4. By: Laura Abramovsky (The Institute for Fiscal Studies); Britta Augsburg (The Institute for Fiscal Studies); Melanie Lührmann (Department of Economics, Royal Holloway, and IFS); Francisco Oteiza (Oslo Economics); Juan Pablo Rud (Department of Economics, Royal Holloway, and IFS)
    Abstract: Sanitation is at the heart of public health policies in most of the developing world, where around 85% of the population still lack access to safe sanitation. We study the effectiveness of a widely adopted participatory community-level information intervention aimed at improving sanitation. Results from a randomized controlled trial, implemented at scale in rural Nigeria, reveal stark heterogeneity in impacts: the intervention has immediate, strong and lasting effects on sanitation practices in less wealthy communities, realized through increased sanitation investments. In contrast, we find no evidence of impacts among wealthier communities. This suggests that a targetedimplementation of CLTS may increase its effectiveness in improving sanitation. Our findings can be replicated in other contexts, using microdata from evaluations of similar interventions.
    Keywords: sanitation, community intervention, randomized controlled trial, Nigeria
    JEL: O12 O18 O13 I12 I15 I18
    Date: 2023–01
  5. By: Mekonnen, Dawit Kelemework; Abate, Gashaw Tadesse; Yimam, Seid
    Abstract: Climate change forecasts for Ethiopia predict higher temperature and rainfall and increased variability in rainfall with periodic severe droughts and floods. The increased weather variability threatens the extent of Ethiopia’s agricultural transformation unless it is supported with improved agricultural water management such as irrigation to make smallholder farming resilient to adverse weather events. This study analyzes the role of irrigation on agricultural transformation in Ethiopia by systematically comparing households with irrigated and non-irrigated plots on key agricultural transformation and welfare indictors (i.e., intensification, commercialization, and consumption expenditures). The study used a representative data from the four main agriculturally important regions of the country and employed an endogenous switching regression approach that addresses potential biases from placement of irrigation schemes and the self-selection of farmers to adopt irrigation on their plots. This approach allows for counterfactual analysis on the effect of irrigation if it is adopted on plots or in households without current irrigation as well as the counterfactual realizations of outcome variables if irrigated plots were not irrigated or irrigating households were relying only on rainfed agriculture. The main results show a positive and significant effects of irrigation on intensification, commercialization, and household welfare. Specifically, the results show that farm households with irrigated plots (i) use more fertilizer and agrochemicals, (ii) sell sizable shares of their harvest, and (iii) spend more on food and non-food expenditures. The counterfactual analysis on what would have been the effect of irrigation on currently non-irrigated plots indicate a stronger result across our outcome indicators which further suggest the importance of expanding irrigation in accelerating agricultural transformation and welfare improvement in Ethiopia.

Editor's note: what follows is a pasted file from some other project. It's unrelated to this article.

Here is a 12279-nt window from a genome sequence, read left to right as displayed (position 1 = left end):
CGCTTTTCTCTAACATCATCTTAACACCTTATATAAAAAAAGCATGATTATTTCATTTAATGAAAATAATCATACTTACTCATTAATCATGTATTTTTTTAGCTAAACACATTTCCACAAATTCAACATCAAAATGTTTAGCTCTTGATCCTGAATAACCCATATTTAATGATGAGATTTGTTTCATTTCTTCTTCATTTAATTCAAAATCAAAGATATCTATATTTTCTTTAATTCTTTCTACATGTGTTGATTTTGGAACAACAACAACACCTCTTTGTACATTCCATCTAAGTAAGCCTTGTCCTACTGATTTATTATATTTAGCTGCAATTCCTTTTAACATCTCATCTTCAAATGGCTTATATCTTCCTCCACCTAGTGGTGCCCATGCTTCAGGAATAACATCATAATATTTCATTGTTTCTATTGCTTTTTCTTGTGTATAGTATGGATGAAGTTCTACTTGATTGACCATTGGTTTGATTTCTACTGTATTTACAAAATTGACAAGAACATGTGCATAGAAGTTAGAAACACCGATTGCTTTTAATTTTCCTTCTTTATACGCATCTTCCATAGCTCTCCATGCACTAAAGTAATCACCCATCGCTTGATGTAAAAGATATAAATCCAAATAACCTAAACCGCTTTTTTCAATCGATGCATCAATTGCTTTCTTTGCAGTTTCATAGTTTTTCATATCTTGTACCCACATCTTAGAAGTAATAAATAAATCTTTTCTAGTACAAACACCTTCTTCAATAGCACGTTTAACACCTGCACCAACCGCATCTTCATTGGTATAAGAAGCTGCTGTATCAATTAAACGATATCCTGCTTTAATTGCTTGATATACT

Keywords: ETHIOPIA; EAST AFRICA; AFRICA SOUTH OF SAHARA; AFRICA; irrigation; agriculture; climate; climate change; weather hazards; extreme weather events; welfare; commercialization; input intensification
    Date: 2022
  6. By: Nicolas Berman (Aix-Marseille Univ, CNRS, EHESS, AMSE, Marseille, France.); Mathieu Couttenier (University of Lyon, ENS Lyon, GATE Lyon/St-Etienne and CEPR); Victoire Girard (NOVAFRICA, Nova School of Business and Economics, Universidade NOVA de Lisboa, and LEO, Univ. Orleans.)
    Abstract: This paper shows how ethnic identities may become more salient due to natural resources extraction. We combine individual data on the strength of ethnic-relative to national-identities with geo-localized information on the contours of ethnic homelands and on the timing and location of mineral resources exploitation in 25 African countries, from 2005 to 2015. Our strategy takes advantage of several dimensions of exposure to resources exploitation: time, spatial proximity, and ethnic proximity. We find that the strength of an ethnic group identity increases when mineral resource exploitation in that group's historical homeland intensifies. We argue that this result is at least partly rooted in feelings of relative deprivation associated with the exploitation of the resources. We show that such exploitation has limited positive economic spillovers, especially for members of the indigenous ethnic group; and that the link between mineral resources and the salience of ethnic identities is reinforced among members of powerless ethnic groups, and groups with strong baseline identity feelings or living in poorer areas, or areas with a history of conflict. Put together, these finding suggest a new dimension of the natural resource curse: the fragmentation of identities, between ethnic groups and nations.
    Keywords: identity, ethnicity, natural resources
    JEL: J15 N57 O12 O55 Q32
    Date: 2023–01
  7. By: Abate, Gashaw Tadesse; Bachewe, Fantu Nisrane; Regassa, Mekdim D.; Minot, Nicholas